Ultimately, we agree that further analytical epidemiologic studies on this issue are needed and that it is important to supplement the ecologic with individual-level information. Working in this direction, we continue investigations in the area that would give us the opportunity to have (among other data) estimates on individual exposures. However, until ours and other studies are complete, we strongly believe our published data provide enough evidence to call for immediate application of the precautionary principle.

Table: Pollutants measured by the municipal authority for which values higher than the permissible levels were never detected (period: June 2005-July 2010)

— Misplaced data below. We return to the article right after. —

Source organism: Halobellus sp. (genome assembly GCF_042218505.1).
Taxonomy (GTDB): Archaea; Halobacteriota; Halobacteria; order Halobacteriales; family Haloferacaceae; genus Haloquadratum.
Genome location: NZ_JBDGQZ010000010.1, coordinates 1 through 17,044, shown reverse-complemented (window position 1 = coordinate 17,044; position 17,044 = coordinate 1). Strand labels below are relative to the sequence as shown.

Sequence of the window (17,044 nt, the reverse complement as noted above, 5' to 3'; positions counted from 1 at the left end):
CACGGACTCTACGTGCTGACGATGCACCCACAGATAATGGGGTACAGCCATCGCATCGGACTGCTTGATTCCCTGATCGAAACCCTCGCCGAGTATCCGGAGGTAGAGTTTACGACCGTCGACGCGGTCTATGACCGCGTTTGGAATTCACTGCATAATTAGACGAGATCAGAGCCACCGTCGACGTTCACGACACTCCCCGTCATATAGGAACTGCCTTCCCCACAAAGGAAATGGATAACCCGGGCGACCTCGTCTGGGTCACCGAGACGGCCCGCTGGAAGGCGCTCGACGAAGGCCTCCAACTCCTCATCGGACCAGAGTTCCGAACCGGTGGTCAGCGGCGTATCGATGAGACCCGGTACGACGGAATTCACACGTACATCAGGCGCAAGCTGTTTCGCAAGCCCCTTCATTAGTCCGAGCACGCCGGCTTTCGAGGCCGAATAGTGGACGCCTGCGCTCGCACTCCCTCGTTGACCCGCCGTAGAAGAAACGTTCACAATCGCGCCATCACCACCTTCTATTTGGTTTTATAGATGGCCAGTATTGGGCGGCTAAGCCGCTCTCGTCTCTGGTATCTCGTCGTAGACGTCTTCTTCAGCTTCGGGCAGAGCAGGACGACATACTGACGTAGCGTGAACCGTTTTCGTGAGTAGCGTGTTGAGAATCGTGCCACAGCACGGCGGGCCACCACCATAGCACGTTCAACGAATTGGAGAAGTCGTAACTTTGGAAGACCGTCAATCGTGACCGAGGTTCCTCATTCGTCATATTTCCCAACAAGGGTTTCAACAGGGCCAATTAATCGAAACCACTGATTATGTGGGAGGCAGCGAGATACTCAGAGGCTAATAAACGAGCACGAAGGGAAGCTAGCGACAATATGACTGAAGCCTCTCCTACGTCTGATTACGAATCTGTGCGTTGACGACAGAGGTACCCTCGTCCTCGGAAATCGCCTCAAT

Pollutant No. of measurements
Al (Aluminium) 34
B (Boron) 11
Cd (Cadmium) 30
Cr (Total Chromium) 77
Cu (Copper) 18
Fe (Iron) 73
Hg (Mercury) 9
Mn (Manganese) 22
Ni (Nickel) 71
Pb (Lead) 32
Sb (Antimony) 11
Se (Selenium) 11

Competing interests

There are no competing interests to report.

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Ecological bias?

Gunther Craun   (2012-06-05 11:56)  Gunther F. Craun & Associates

We find the ecological study of Linos et al. of interest but disagree that the finding ��supports the hypothesis of hexavalent chromium (Cr+6) carcinogenicity via the oral ingestion pathway of exposure.�� Potential confounding by personal or occupational exposures coupled with poorly defined Cr+6 ingestion exposures raise serious concerns about the validity of the hypothesized association. In ecological studies such as this, where the population group is the unit of observation for exposure and outcome, it is also important to consider ecological bias--the failure of the reported association to reflect an association at the individual level.